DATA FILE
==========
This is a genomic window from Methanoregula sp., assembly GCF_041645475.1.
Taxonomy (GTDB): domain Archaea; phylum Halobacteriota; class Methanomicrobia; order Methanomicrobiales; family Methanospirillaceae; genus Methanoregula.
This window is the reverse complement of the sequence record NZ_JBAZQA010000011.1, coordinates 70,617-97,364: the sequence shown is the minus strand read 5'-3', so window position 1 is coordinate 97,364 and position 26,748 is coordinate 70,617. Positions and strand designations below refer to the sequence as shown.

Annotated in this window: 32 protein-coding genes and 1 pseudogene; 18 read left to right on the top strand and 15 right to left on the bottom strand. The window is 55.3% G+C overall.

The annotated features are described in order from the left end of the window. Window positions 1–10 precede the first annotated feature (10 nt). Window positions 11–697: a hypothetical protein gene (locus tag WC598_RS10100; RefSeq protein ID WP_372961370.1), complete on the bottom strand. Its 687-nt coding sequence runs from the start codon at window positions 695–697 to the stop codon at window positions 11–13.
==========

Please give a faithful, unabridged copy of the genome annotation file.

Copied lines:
This is a genomic window from Methanoregula sp., assembly GCF_041645475.1.
Taxonomy (GTDB): domain Archaea; phylum Halobacteriota; class Methanomicrobia; order Methanomicrobiales; family Methanospirillaceae; genus Methanoregula.
This window is the reverse complement of the sequence record NZ_JBAZQA010000011.1, coordinates 70,617-97,364: the sequence shown is the minus strand read 5'-3', so window position 1 is coordinate 97,364 and position 26,748 is coordinate 70,617. Positions and strand designations below refer to the sequence as shown.

Annotated in this window: 32 protein-coding genes and 1 pseudogene; 18 read left to right on the top strand and 15 right to left on the bottom strand. The window is 55.3% G+C overall.

The annotated features are described in order from the left end of the window. Window positions 1–10 precede the first annotated feature (10 nt). Window positions 11–697: a hypothetical protein gene (locus tag WC598_RS10100; RefSeq protein ID WP_372961370.1), complete on the bottom strand. Its 687-nt coding sequence runs from the start codon at window positions 695–697 to the stop codon at window positions 11–13.